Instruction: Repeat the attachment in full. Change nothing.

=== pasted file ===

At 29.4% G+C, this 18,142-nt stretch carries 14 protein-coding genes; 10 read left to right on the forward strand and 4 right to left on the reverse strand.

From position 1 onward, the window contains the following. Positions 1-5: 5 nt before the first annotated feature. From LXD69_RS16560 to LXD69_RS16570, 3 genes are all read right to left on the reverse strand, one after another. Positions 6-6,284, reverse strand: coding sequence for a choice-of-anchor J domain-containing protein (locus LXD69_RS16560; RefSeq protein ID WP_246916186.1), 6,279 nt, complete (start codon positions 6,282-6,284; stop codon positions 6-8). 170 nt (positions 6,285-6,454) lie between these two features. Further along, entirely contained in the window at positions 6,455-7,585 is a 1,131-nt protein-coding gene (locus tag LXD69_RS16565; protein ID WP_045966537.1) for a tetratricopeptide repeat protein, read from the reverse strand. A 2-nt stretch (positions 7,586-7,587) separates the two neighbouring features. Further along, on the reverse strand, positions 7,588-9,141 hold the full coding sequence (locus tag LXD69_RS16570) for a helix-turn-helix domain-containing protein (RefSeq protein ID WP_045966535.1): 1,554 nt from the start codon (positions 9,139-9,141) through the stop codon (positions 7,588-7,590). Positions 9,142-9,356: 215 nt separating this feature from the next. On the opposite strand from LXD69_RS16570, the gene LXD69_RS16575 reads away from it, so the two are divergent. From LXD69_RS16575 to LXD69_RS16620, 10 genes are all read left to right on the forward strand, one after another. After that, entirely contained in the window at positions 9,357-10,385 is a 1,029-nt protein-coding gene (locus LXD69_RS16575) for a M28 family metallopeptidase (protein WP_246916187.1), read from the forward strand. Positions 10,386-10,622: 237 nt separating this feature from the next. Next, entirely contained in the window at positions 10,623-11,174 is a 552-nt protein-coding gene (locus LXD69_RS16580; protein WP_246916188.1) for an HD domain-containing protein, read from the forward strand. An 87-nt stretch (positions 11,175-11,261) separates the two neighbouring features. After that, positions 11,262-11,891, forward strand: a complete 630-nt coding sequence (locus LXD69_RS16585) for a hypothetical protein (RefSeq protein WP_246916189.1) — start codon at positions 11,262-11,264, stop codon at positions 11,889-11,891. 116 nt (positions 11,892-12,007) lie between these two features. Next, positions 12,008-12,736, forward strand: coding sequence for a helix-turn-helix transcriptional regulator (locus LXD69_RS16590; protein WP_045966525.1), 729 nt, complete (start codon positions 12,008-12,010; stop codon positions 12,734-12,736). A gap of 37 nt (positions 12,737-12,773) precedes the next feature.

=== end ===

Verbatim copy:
At 29.4% G+C, this 18,142-nt stretch carries 14 protein-coding genes; 10 read left to right on the forward strand and 4 right to left on the reverse strand.

From position 1 onward, the window contains the following. Positions 1-5: 5 nt before the first annotated feature. From LXD69_RS16560 to LXD69_RS16570, 3 genes are all read right to left on the reverse strand, one after another. Positions 6-6,284, reverse strand: coding sequence for a choice-of-anchor J domain-containing protein (locus LXD69_RS16560; RefSeq protein ID WP_246916186.1), 6,279 nt, complete (start codon positions 6,282-6,284; stop codon positions 6-8). 170 nt (positions 6,285-6,454) lie between these two features. Further along, entirely contained in the window at positions 6,455-7,585 is a 1,131-nt protein-coding gene (locus tag LXD69_RS16565; protein ID WP_045966537.1) for a tetratricopeptide repeat protein, read from the reverse strand. A 2-nt stretch (positions 7,586-7,587) separates the two neighbouring features. Further along, on the reverse strand, positions 7,588-9,141 hold the full coding sequence (locus tag LXD69_RS16570) for a helix-turn-helix domain-containing protein (RefSeq protein ID WP_045966535.1): 1,554 nt from the start codon (positions 9,139-9,141) through the stop codon (positions 7,588-7,590). Positions 9,142-9,356: 215 nt separating this feature from the next. On the opposite strand from LXD69_RS16570, the gene LXD69_RS16575 reads away from it, so the two are divergent. From LXD69_RS16575 to LXD69_RS16620, 10 genes are all read left to right on the forward strand, one after another. After that, entirely contained in the window at positions 9,357-10,385 is a 1,029-nt protein-coding gene (locus LXD69_RS16575) for a M28 family metallopeptidase (protein WP_246916187.1), read from the forward strand. Positions 10,386-10,622: 237 nt separating this feature from the next. Next, entirely contained in the window at positions 10,623-11,174 is a 552-nt protein-coding gene (locus LXD69_RS16580; protein WP_246916188.1) for an HD domain-containing protein, read from the forward strand. An 87-nt stretch (positions 11,175-11,261) separates the two neighbouring features. After that, positions 11,262-11,891, forward strand: a complete 630-nt coding sequence (locus LXD69_RS16585) for a hypothetical protein (RefSeq protein WP_246916189.1) — start codon at positions 11,262-11,264, stop codon at positions 11,889-11,891. 116 nt (positions 11,892-12,007) lie between these two features. Next, positions 12,008-12,736, forward strand: coding sequence for a helix-turn-helix transcriptional regulator (locus LXD69_RS16590; protein WP_045966525.1), 729 nt, complete (start codon positions 12,008-12,010; stop codon positions 12,734-12,736). A gap of 37 nt (positions 12,737-12,773) precedes the next feature.